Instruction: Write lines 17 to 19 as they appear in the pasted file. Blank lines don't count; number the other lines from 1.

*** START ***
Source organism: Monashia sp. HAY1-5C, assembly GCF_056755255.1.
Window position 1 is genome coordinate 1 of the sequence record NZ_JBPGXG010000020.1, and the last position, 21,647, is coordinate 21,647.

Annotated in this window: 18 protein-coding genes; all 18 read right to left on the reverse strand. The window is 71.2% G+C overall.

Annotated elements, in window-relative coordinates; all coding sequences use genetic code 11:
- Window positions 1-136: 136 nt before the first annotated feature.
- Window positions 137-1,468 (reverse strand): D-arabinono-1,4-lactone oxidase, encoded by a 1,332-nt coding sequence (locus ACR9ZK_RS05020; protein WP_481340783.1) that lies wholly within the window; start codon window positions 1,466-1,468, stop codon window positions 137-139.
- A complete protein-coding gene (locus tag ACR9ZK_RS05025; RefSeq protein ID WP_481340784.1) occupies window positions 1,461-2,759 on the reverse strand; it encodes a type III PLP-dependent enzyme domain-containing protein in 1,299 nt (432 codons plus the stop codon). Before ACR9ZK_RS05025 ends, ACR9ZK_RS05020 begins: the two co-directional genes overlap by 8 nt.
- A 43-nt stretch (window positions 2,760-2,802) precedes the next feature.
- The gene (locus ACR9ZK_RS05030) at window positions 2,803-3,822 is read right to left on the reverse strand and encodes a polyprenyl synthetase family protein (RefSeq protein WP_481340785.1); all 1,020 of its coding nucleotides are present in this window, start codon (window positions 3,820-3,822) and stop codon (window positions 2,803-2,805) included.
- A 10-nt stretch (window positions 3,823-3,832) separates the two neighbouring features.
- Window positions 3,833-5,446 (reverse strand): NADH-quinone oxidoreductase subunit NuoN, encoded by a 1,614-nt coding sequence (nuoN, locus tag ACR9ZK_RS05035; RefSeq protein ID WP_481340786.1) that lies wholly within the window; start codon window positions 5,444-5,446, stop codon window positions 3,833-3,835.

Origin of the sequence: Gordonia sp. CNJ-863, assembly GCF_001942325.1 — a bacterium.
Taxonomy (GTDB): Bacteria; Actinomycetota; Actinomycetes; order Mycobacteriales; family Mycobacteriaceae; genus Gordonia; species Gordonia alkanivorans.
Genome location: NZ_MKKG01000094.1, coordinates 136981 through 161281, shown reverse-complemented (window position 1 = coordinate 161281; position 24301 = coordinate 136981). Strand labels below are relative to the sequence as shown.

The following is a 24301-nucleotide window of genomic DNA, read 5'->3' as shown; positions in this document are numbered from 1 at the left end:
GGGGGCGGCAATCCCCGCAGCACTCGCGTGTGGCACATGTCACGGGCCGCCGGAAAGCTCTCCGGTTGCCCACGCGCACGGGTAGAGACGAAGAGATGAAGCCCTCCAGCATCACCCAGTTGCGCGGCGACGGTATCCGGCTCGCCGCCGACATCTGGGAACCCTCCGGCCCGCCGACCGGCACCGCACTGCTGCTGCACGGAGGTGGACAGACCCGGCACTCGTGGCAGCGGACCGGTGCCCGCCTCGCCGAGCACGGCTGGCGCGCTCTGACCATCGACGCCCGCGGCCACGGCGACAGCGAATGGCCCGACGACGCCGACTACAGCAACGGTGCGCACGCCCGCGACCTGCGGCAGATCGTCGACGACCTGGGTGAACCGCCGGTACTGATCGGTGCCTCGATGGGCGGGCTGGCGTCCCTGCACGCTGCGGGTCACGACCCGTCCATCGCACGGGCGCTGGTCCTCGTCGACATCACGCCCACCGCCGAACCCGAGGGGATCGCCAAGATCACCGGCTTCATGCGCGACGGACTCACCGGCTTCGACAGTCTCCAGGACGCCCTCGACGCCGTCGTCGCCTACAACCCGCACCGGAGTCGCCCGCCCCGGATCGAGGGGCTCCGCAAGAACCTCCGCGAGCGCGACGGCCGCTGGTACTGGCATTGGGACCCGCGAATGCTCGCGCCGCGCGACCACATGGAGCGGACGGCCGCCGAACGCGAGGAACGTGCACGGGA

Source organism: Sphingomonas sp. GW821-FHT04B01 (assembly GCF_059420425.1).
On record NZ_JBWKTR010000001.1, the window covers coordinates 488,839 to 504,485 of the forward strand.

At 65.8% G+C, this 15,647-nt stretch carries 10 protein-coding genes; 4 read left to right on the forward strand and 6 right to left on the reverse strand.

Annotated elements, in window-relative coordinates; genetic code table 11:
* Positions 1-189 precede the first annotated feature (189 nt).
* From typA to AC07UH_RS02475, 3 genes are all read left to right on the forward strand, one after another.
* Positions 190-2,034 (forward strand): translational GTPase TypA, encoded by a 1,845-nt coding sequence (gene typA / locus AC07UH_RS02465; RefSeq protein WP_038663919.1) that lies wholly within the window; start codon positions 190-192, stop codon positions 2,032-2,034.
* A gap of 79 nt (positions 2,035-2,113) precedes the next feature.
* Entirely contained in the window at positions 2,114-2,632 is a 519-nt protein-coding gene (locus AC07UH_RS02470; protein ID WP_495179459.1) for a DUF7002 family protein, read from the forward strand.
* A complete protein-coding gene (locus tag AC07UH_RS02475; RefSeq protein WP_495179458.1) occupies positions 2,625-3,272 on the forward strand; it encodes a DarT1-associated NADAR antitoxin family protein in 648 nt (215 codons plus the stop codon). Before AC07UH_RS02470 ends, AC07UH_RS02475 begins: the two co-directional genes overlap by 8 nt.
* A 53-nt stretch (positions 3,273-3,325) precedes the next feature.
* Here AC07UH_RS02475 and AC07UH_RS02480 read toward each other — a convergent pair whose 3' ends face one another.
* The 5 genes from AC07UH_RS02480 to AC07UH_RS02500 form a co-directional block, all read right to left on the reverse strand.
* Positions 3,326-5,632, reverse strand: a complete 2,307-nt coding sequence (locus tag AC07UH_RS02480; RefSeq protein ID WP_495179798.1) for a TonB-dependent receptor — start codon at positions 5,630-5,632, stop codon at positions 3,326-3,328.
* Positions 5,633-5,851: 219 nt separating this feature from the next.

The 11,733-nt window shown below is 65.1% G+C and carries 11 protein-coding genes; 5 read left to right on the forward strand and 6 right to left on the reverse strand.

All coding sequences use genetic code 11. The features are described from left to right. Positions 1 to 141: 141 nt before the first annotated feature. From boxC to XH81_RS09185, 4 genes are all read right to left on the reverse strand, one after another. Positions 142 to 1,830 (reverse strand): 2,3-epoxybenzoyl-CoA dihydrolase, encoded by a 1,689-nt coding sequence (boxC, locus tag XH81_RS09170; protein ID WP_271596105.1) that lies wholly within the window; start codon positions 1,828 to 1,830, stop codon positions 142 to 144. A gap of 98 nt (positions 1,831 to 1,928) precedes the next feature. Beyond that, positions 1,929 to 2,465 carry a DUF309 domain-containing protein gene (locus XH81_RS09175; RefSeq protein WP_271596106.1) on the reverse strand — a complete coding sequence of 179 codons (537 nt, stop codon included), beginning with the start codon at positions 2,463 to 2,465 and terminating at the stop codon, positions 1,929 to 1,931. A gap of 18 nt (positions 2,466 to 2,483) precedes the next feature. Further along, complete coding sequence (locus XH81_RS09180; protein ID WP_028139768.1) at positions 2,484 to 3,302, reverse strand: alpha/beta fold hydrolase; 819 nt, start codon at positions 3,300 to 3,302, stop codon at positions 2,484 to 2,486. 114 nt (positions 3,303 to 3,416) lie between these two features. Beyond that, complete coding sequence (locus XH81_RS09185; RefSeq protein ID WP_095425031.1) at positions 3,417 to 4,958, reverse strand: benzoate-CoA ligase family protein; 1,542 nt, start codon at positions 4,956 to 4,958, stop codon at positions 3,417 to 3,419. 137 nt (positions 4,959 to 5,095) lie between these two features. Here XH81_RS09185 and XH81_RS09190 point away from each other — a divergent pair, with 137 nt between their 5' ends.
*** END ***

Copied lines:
Source organism: Sphingomonas sp. GW821-FHT04B01 (assembly GCF_059420425.1).
On record NZ_JBWKTR010000001.1, the window covers coordinates 488,839 to 504,485 of the forward strand.

At 65.8% G+C, this 15,647-nt stretch carries 10 protein-coding genes; 4 read left to right on the forward strand and 6 right to left on the reverse strand.